Problem Number Two – There is basically zero relationship between Luke and Rey, and zero training accomplished. She shows up, Mark Hamill plays a cynical version of himself (which is sort of entertaining for a while but awkward for the movie), she swings a lightsaber at a rock, force-skypes with Kylo and leaves. This feels more like reality TV than epic storytelling. Most criminal of all, the movie completely omits any semblance of the “hero’s journey” for young Rey. After ditching Luke, she cordially meets bad-guy Kylo with whom she teams up to defeat a Sith master with little more than a scratch (although the lightsaber battle is really cool and the movie’s highlight). This narrative would have been far, far more satisfying had they been brother and sister, but I digress. She then heroically flies the Millennium Falcon into battle and rescues the surviving Resistance fighters by effortlessly force-lifting a ton of rocks (a feat even Luke would have struggled with as a trained apprentice).
Wow. Disney, I get you’re trying to be “different”, but there is nothing epic about telling a story of a kid who, unchallenged, “figures it out on their own”. It is neither inspiring nor relatable, and does a disservice to young viewers. And while I vehemently maintain that “relatability” is not a prerequisite for good art, it is a very powerful storytelling element whose omission is painfully absent in Rey’s development. Aside from an apparently painful mind-meld with Snoke and receiving some bad parental news (which she already knew), Rey achieves success without any suffering, failure, or catharsis (could this be Disney’s cruel play to the “entitled millennial” stereotype?). She better be the second-coming of Yoda or Jesus Christ to be this adept in The Force without a teacher. In fact, doesn’t Yoda even say that “failure is the greatest teacher” in the movie?! While Rey’s competence with a lightsaber is conceivable given her skill with a staff, her self-mastery of the Force is uninspired, unrelatable and ultimately detracts from the beauty of the story. Daisy Ridley is a dynamite actress and her portrayal of Rey is fantastic. Her character deserves far more complexity from the script.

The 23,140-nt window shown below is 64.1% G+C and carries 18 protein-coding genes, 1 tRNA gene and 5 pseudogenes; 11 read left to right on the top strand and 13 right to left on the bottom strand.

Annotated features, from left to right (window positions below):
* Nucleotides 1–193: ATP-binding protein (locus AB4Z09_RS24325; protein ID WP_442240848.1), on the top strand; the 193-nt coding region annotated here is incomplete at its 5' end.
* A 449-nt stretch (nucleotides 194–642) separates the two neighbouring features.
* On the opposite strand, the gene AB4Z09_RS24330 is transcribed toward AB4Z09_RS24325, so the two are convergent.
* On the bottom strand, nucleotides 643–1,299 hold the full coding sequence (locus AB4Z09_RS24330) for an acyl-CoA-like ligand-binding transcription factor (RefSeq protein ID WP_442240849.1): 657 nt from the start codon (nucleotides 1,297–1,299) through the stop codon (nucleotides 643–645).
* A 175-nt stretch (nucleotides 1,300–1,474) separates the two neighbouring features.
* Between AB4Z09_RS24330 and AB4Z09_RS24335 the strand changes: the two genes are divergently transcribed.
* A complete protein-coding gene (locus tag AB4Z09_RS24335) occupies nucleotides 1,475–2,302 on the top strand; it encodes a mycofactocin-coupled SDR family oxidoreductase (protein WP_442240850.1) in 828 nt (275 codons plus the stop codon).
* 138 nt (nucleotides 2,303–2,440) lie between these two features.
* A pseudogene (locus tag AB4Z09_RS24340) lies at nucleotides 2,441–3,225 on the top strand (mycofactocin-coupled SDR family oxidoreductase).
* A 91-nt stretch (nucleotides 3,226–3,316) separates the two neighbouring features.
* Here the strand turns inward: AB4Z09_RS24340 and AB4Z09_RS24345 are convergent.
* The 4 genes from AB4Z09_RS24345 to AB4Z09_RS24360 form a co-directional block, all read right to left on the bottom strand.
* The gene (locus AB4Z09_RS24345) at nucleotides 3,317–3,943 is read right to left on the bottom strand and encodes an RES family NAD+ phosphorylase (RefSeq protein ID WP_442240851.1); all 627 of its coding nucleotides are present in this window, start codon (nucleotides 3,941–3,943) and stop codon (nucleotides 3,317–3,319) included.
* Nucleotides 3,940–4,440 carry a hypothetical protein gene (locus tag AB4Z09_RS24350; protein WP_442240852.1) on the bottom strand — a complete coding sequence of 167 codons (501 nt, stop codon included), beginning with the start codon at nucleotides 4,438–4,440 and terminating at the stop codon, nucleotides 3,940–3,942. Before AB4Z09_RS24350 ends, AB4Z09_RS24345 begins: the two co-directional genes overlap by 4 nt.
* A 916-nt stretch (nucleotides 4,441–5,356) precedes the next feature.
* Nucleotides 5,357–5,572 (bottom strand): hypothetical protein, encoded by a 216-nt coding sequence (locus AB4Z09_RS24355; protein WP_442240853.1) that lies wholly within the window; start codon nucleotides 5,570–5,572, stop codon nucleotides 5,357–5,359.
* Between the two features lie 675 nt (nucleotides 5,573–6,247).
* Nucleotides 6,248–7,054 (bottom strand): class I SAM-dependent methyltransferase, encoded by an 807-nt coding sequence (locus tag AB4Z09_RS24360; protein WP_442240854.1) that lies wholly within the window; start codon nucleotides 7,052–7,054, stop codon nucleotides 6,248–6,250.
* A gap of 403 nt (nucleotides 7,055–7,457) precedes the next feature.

Supporters of the movie will likely celebrate its “punk” sensibility– how it seems to push the confines of epic storytelling (the three act structure, the hero’s journey, etc). However I would argue that these inspirational elements are hardly a “limitations” at all, but fundamental ingredients like sugar and salt, from which thousands of recipes can be made. It is still possible to craft a unique story without sacrificing these classic themes, and to think otherwise just seems intellectually lazy. Yes the story was different, but not in a satisfying way. Disney promised us Rocky. What we got was a super-hero movie reboot. Looks like they’re saving the heavy-lifting for Episode IX!